Front Page Titles (by Subject) TO JOHN TAYLOR. - The Works of John Adams, vol. 10 (Letters 1811-1825, Indexes)
The Online Library of Liberty
A project of Liberty Fund, Inc.
Search this Title:
TO JOHN TAYLOR. - John Adams, The Works of John Adams, vol. 10 (Letters 1811-1825, Indexes) 
The Works of John Adams, Second President of the United States: with a Life of the Author, Notes and Illustrations, by his Grandson Charles Francis Adams (Boston: Little, Brown and Co., 1856). 10 volumes. Vol. 10.
Part of: The Works of John Adams, 10 vols.
About Liberty Fund:
Liberty Fund, Inc. is a private, educational foundation established to encourage the study of the ideal of a society of free and responsible individuals.
The text is in the public domain.
Fair use statement:
This material is put online to further the educational goals of Liberty Fund, Inc. Unless otherwise stated in the Copyright Information section above, this material may be used freely for educational and academic purposes. It may not be used in any way for profit.
TO JOHN TAYLOR.
Quincy, 12 April, 1824.
I have received with kindness and thankfulness your learned work upon the Constitution. I have had as much read to me as I have been able to hear, but intend to have it all read to me, if I live.
It is long since I have ceased to write, read, speak, or think upon theories of government, and now, at half way on my eighty-ninth year, I am incapable of either. I see you have treated me with honor and respect enough, but I think you have not correctly comprehended the intentions of my poor book. That work was written under the old confederation, and had no relation at all to the General Government. It respected only a State Government, and particularly the Constitution of Massachusetts, and others that resembled it, as against Mr. Turgot, who had censured them all. There is but one allusion to the General Government in the whole work; in that, I expressly say that Congress is not a representative body, but a diplomatic body, a collection of ambassadors from thirteen sovereign States. A consolidated government was never alluded to, or proposed, or recommended in any part of the work; nor indeed, in any moment of my life, did I ever approve of a consolidated government, or would I have given my vote for it. A consolidated government under a monarchy, an aristocracy or democracy, or a mixture of either, would have flown to pieces like a glass bubble under the first blow of a hammer on an anvil. Nor had I any thoughts of recommending any hereditary branch of any State Government. But I am incapable of thinking clearly, or pursuing any train of thought. Of the present Constitution I can only say, with father Paul, “Esto perpetua.” I sincerely wish it; but I cannot see how it can be converted into a consolidated government. But I cannot enlarge. Again I thank you for your present, and wish you may contribute to preserve the present Constitution.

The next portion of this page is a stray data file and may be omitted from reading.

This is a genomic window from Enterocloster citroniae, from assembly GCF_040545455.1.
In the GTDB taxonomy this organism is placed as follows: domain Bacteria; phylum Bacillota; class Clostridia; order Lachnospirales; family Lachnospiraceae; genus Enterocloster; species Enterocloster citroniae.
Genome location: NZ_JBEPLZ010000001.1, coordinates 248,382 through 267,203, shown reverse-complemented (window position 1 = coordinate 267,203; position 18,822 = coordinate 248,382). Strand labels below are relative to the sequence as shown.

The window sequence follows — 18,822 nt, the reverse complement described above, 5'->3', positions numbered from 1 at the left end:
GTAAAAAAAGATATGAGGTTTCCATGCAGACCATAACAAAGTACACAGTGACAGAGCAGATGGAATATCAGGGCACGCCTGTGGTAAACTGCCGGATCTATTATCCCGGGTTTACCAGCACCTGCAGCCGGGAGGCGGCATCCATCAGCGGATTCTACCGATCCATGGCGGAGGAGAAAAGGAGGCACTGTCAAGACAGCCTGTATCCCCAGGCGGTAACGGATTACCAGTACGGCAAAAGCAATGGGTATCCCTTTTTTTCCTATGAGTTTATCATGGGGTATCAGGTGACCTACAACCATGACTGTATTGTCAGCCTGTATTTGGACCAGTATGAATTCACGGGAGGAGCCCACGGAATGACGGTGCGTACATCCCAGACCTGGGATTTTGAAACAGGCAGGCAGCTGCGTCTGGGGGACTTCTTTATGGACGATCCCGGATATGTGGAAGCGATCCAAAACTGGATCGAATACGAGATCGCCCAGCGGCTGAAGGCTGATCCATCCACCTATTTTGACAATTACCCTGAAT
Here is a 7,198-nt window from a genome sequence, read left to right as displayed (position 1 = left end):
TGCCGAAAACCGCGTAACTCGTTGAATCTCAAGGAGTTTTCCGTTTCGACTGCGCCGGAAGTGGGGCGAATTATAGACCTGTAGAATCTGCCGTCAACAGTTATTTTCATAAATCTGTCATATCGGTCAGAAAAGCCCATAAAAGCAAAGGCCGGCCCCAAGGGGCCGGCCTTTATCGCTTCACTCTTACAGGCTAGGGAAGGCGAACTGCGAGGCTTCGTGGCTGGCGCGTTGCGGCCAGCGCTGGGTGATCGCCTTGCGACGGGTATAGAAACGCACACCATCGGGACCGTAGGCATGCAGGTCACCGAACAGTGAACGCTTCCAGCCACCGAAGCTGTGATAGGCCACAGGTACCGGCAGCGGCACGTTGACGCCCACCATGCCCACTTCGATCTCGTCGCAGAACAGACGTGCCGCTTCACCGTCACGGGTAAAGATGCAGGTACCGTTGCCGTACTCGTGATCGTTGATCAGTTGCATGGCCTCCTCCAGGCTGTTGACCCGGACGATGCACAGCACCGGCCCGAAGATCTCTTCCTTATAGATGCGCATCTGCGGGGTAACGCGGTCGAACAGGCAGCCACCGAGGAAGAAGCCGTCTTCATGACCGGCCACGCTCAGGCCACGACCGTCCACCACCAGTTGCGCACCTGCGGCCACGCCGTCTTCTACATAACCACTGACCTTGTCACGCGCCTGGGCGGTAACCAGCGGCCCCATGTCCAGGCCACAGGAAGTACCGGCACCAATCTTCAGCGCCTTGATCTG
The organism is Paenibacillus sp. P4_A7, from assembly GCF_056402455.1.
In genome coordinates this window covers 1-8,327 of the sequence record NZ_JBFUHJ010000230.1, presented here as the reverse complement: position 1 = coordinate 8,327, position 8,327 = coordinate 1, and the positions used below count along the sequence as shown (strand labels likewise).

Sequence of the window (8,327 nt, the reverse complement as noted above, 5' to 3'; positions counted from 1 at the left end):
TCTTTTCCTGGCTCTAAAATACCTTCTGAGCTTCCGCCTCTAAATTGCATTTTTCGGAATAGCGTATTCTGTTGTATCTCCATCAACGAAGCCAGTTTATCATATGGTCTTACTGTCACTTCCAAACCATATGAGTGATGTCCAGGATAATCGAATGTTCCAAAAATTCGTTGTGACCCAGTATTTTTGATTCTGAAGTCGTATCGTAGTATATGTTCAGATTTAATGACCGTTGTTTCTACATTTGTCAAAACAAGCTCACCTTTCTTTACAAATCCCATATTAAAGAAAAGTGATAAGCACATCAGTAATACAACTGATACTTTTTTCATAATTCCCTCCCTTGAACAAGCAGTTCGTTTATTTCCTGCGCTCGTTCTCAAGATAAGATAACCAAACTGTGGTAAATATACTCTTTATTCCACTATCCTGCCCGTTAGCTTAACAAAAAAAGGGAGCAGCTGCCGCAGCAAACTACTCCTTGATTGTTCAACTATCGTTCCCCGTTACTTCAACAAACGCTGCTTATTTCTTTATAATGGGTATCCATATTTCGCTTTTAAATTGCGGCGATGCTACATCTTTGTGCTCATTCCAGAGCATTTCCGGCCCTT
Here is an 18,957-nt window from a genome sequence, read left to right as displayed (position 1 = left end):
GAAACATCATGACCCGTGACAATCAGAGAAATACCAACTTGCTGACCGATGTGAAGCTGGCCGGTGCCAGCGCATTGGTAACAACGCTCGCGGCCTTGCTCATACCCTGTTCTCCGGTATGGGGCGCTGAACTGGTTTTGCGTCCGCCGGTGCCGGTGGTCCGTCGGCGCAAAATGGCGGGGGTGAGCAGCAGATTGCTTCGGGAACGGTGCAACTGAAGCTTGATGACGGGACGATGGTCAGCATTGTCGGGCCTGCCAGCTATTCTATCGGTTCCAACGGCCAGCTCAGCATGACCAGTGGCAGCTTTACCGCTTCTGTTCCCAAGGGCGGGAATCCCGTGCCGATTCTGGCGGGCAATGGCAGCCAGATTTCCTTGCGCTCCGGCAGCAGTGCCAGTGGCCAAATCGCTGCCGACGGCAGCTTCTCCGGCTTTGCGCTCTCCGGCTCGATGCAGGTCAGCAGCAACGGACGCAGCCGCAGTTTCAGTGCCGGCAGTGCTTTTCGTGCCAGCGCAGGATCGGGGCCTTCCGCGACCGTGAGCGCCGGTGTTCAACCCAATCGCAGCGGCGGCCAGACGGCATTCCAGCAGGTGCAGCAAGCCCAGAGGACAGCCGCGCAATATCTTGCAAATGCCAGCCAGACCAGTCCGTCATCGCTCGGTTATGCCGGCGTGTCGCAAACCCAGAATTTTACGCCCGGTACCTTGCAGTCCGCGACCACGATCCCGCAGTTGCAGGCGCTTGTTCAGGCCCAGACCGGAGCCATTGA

TO THOMAS JEFFERSON.
Quincy, 22 January, 1825.
Your letter of the 8th revived me. It is true that my hearing has been very good, but the last year it has decayed so much, that I am in a worse situation than you are. I cannot hear any of the common conversation of my family, without calling upon them to repeat it in a louder tone.
The Presidential election has given me less anxiety than I myself could have imagined.1 The next administration will be a troublesome one, to whomsoever it falls, and our John has been too much worn to contend much longer with conflicting factions. I call him our John, because, when you were at the Cul de sac at Paris, he appeared to me to be almost as much your boy as mine. I have often speculated upon the consequences that would have ensued from my taking your advice, to send him to William and Mary College in Virginia for an education.
As to the decision of your author,2 though I wish to see the book, I look upon it as a mere game at push-pin. Incision-knives will never discover the distinction between matter and spirit, or whether there is any or not. That there is an active principle of power in the universe, is apparent; but in what substance that active principle resides, is past our investigation. The faculties of our understanding are not adequate to penetrate the universe. Let us do our duty, which is to do as we would be done by; and that, one would think, could not be difficult, if we honestly aim at it.
Your university is a noble employment in your old age, and your ardor for its success does you honor; but I do not approve of your sending to Europe for tutors and professors. I do believe there are sufficient scholars in America, to fill your professorships and tutorships with more active ingenuity and independent minds than you can bring from Europe. The Europeans are all deeply tainted with prejudices, both ecclesiastical and temporal, which they can never get rid of. They are all infected with episcopal and presbyterian creeds, and confessions of faith. They all believe that great Principle which has produced this boundless universe, Newton’s universe and Herschell’s universe, came down to this little ball, to be spit upon by Jews. And until this awful blasphemy is got rid of, there never will be any liberal science in the world.
I salute your fireside with best wishes and best affections for their health, wealth and prosperity.
[1 ] “I have had one advantage of you. This presidential election has given me few anxieties. With you this must have been impossible, independently of the question whether we are at last to end our days under a civil or military government?” Extract from Mr. Jefferson’s letter.
[2 ] Flourens’s Experiments on the functions of the nervous system in vertebrated animals.